Good lighting is an important part of a development proposal to provide a safe and pleasant way to move from the street to your front door during the hours of darkness.

A well-designed site layout is the most important part of the design process for new development. Well-designed site layouts create the spaces necessary for safe, welcoming and good amenity residential environments.

Resource consent applications for multi-unit residential developments need to address Residential Design Principles(external link) which include provision for good visibility with effective lighting, and other CPTED principles.

Lighting networks need to be considered early on in the design process to allow for the provision of lighting to shared or common areas including pedestrian access ways, car parks, bike and bin storage, and communal open spaces. Early consideration should be given to ensuring sufficient space in landscape garden beds for bollard lighting and/or pole lighting, such as in medium-large car parking areas.

Cabled lighting is the most effective system for providing consistent low-level amenity lighting throughout the whole year, reduces glare and sharp contrasts in lux levels which can stun the eye and minimises ongoing maintenance costs.

The Council recommends that for multi-unit or large-scale residential development proposals, a qualified lighting designer is engaged early to work with developers, designers and landscape architects to prepare a lighting plan. Some lighting manufacturers have in-house lighting designers who can prepare a lighting plan based on the use of their products.

Lighting plans are expected to meet New Zealand Standards NZS1158.3.1 which governs lighting not only for public streets but also for multi-unit residential developments.  


Lighting plans can be submitted as part of a resource consent application or may be required as a condition of consent.

Standard lighting plan conditions are:

  1. Prior to the lodgement of building consent, the consent holder shall provide an exterior lighting plan by a qualified lighting designer to the Head of Planning and Consents (or their nominee) for acceptance via This plan shall detail how the lighting will meet sub-categories PR5 (car parks, open space, bike and bin areas) and PP5 (shared pedestrian access ways) of NZS1158.3.1, and be controlled and supplied throughout the lifetime of the development.
  2. The accepted lighting plan shall be maintained and replaced as necessary to ensure it meets condition 1 throughout the lifetime of the development.

The following information should be included in the lighting plans provided to Council:

  1. A plan illustrating illuminance levels at each grid point over the site area (also referred to as a photometric lighting plan).
  2. A table of calculations demonstrating compliance with the relevant sub-category of NZS1158.3.1 which may include both horizontal and vertical illuminance. Note: For any solar systems proposed, these need to be calculated for mid-winter given that NZS1158.3.1 requires consistent lighting throughout the year/calculations should demonstrate compliance with the standard.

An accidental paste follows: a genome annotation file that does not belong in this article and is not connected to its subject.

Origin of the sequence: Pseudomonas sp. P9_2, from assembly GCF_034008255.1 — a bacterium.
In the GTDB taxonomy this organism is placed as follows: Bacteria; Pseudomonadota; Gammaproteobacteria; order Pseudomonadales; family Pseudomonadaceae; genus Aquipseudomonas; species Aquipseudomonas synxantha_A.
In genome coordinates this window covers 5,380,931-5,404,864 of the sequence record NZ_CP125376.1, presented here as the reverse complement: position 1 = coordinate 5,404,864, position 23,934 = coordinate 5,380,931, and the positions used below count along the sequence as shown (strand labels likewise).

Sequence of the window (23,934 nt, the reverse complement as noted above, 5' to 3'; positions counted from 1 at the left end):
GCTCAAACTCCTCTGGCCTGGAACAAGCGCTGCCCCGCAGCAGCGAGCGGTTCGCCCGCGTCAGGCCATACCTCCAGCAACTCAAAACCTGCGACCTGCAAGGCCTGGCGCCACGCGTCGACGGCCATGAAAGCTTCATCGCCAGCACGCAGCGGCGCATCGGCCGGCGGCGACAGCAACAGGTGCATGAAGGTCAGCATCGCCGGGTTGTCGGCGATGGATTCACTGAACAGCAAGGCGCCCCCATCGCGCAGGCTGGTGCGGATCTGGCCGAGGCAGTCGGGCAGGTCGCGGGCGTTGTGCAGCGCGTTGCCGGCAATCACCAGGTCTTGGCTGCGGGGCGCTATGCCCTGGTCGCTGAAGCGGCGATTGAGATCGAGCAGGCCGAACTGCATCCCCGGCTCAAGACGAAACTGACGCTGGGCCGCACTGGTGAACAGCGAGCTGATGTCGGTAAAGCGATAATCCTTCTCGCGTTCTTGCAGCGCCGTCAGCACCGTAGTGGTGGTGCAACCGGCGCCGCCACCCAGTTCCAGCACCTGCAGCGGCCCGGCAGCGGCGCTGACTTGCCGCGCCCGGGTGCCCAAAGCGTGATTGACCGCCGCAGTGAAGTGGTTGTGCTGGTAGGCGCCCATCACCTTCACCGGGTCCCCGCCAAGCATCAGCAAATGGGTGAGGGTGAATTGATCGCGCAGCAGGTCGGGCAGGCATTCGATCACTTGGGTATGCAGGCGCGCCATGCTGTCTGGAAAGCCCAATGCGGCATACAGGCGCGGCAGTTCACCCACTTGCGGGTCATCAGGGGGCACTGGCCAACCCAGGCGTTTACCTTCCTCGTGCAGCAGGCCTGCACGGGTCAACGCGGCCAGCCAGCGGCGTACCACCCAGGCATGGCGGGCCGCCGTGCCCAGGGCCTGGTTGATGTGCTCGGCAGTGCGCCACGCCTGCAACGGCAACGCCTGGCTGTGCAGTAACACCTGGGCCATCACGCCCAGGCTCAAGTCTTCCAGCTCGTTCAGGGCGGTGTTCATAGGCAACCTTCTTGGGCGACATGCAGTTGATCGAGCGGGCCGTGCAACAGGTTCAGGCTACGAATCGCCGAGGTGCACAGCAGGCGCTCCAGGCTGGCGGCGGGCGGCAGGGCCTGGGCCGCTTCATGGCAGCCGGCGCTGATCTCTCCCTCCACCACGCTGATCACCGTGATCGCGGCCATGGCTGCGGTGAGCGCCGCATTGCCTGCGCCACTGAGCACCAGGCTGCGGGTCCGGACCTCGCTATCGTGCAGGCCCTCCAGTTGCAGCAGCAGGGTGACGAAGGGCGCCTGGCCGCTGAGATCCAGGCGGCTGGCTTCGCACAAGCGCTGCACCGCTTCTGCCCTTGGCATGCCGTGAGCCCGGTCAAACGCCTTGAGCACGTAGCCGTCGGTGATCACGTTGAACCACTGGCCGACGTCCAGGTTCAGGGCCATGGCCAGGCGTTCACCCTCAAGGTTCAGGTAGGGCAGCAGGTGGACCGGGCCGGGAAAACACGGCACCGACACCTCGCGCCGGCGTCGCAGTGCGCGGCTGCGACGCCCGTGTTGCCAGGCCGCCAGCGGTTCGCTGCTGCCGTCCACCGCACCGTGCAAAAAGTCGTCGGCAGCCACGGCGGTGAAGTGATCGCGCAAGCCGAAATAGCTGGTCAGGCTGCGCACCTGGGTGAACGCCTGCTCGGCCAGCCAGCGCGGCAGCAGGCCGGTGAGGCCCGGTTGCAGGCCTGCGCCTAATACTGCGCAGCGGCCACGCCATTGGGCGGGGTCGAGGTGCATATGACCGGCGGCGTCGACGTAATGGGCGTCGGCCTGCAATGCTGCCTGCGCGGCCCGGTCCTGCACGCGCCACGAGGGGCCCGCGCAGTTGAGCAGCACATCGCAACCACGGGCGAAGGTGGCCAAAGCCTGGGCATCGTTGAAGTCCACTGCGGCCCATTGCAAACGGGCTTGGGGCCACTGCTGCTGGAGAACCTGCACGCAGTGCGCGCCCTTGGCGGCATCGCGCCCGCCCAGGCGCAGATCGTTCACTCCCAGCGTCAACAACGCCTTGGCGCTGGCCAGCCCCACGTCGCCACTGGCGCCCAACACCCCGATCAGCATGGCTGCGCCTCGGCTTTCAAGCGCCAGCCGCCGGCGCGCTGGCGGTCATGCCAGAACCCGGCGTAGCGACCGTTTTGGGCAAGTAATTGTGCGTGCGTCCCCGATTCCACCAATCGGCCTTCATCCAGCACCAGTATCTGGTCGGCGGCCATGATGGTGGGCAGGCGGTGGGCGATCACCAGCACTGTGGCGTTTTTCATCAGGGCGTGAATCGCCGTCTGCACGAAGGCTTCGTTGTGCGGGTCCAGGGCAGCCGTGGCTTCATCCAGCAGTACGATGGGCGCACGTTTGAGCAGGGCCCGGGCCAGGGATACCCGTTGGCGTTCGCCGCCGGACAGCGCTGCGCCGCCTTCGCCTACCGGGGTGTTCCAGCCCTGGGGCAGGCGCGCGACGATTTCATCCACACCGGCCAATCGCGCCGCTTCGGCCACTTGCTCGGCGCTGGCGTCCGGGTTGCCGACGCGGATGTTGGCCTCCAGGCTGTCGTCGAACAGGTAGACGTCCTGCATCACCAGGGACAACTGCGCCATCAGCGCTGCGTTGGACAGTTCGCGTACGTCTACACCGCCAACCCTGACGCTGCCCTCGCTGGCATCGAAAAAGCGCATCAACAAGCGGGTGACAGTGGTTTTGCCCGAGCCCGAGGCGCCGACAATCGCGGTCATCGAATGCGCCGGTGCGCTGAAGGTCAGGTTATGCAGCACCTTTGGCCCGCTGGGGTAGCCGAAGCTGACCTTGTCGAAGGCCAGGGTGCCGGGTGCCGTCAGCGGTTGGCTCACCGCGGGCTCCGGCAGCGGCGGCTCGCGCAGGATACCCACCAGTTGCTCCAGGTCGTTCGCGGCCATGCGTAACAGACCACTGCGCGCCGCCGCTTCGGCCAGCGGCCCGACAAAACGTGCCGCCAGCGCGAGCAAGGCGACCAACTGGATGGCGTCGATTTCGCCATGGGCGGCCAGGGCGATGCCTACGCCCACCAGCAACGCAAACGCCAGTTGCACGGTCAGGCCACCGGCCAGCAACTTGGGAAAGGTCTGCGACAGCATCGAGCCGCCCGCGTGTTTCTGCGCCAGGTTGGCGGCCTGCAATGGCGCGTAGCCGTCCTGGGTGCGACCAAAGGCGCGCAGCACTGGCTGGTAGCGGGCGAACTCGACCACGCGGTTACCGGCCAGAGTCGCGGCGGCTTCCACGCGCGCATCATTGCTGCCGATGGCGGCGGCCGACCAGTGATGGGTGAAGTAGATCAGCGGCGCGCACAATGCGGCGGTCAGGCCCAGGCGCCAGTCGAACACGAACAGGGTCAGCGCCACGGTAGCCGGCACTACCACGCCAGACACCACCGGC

3. A plan outlying the light locations, lighting/luminaire types, pole mounting heights, any outreach arm types, and aiming or tilt angles of lights.
  4. An ongoing maintenance strategy for any solar lighting, including replacement by a residential association or similar body.
  5. Coordination between the lighting plan and the landscape plan, with particular attention paid to the vertical elements that can obstruct light, the placement of poles and fittings near windows and access paths, and maintenance opportunities for tree planting. Multifunctional use of light poles for e-charging vehicles is also encouraged.

Guidance notes

  1. Lighting surface car parking areas with bollards at the ends of parking spaces should be avoided as parked cars can obscure luminance across the aisle or activity area.
  2. Sufficient garden bed widths of a minimum of 600mm are required to enable trenching of cabled lighting systems, lighting fixtures and their footings and sufficient room for landscaping.
  3. Circuited systems rather than solar lighting systems are preferable given the reduced durability of solar batteries, frequent maintenance required, and potential reduced efficacy during multiple darker days in mid-winter which can result in safety/CPTED issues.
  4. Where solar lighting is proposed the placement of panels and/or poles will need to comply with the relevant built form standards for the zone.
  5. The use of floodlights, where these create high lux levels and glare, should be avoided as this can create unnecessary light spill as well as safety issues from eye adjustments to bright and dark spaces.
  6. Please also reference the Building Code for specific internal lighting levels in enclosed spaces such as bins and bike enclosures.
  7. Lighting controls should be automatic (dusk till dawn timer) and lighting of communal areas should not be able to be switched off by unit occupiers.
  8. Lighting controls may be used so that light levels are reduced when there is lower utilisation of the area. For further guidance, please reference Adaptive lighting in NZS1158.3.1.
  9. Please refer to NZS1158.3.1 Figure 2.1 and Table 2.1 for background subcategory selection criteria for cluster housing.
  10. Ongoing maintenance and/or replacement of lighting should be the responsibility of:
    • the owner of the unit to which the lighting is ducted to;
    • where lighting to communal areas is proposed that is not attached to individual units then a body corporate, residents association or similar body shall be established, who shall be responsible for maintaining this lighting.